What is the healthiest diet to eat? Why do diets almost always fail? Why do we have a crisis of obesity, diabetes, and other health problems in the U.S. today? Why are even children becoming obese and unhealthy? The answers can be found when one understands what recent scientific research says, when one realizes that conventional dietary advice and the Standard American Diet are completely mismatched with our genetics. For the past two million years our ancestors existed as hunter-gatherers, living entirely on wild plants and animals. Only during the last one percent of that time have they eaten foods resulting from the agricultural and industrial revolutions. The modern diet is now based largely on processed foods made from flour, refined sugars, and processed vegetable oils – products unknown to our ancestors. Exposing our hunter-gatherer genetic makeups to inappropriate modern diets has come with a price – a dramatic increase in the "Diseases of Civilization," including heart disease, cancer, obesity, diabetes, hypertension, autoimmune conditions, depression, irritable bowel syndrome, and acne. The Hunter-Gatherer Within examines the problem and looks at practical, science-based ways to improve health and address weight regulation using simple diet and lifestyle changes.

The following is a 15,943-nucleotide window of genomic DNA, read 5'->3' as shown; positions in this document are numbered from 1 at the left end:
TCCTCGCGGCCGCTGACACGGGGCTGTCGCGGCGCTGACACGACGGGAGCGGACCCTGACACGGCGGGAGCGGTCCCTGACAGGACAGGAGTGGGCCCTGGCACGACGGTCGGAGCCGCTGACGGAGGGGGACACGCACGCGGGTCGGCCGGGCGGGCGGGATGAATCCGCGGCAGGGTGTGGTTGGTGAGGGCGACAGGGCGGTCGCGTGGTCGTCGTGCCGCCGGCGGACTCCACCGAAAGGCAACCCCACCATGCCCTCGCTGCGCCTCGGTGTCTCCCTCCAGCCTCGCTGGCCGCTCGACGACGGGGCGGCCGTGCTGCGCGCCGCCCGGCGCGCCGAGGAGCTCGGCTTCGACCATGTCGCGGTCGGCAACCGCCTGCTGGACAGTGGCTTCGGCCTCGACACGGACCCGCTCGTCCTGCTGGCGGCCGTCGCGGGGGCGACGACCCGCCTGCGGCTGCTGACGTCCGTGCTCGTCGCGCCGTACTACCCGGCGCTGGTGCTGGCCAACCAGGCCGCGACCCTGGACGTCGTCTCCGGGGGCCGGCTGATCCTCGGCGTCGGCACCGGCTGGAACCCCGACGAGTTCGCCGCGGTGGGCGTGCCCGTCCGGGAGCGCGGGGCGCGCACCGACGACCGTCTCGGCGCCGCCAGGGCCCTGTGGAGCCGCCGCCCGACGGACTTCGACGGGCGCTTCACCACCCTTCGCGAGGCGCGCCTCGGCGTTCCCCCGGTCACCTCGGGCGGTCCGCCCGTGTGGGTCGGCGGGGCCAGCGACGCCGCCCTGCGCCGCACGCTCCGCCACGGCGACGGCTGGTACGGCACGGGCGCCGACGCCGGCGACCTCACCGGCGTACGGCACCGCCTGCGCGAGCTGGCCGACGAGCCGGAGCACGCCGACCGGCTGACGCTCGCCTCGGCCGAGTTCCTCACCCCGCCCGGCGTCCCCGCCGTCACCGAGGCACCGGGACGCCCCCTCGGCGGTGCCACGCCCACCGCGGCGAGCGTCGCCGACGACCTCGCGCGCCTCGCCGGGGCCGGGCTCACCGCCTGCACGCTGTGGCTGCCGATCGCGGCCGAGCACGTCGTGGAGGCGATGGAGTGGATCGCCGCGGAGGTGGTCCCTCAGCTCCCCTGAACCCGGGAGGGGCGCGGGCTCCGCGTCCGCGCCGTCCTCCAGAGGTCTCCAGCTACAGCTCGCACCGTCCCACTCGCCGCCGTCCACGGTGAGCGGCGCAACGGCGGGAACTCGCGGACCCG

Dr. Kerry Brock is a mathematician and scientist who is skilled at assessing the use of statistics and analyzing the data in medical and other scientific research. She has studied nutrition for many years and has taught numerous college courses in human nutrition and the connections between diet and health. She was educated at Imperial College in London (M.Sc.) and the University of Texas at Dallas (Ph.D.), and has taught for more than 20 years at Austin College in Sherman, Texas.
Dr. George Diggs, Jr. is an evolutionary biologist and botanist who has studied and taught about human evolution, plant toxins, plant and cell biology, health, and nutrition for more than 30 years. He was educated at the College of William and Mary (M.A.) and the University of Wisconsin (Ph.D.). He is McGregor Chair of Natural Sciences at Austin College and also is a Research Associate at the Botanical Research Institute of Texas in Fort Worth. He is co-author of three botanical books and more than 30 scientific articles.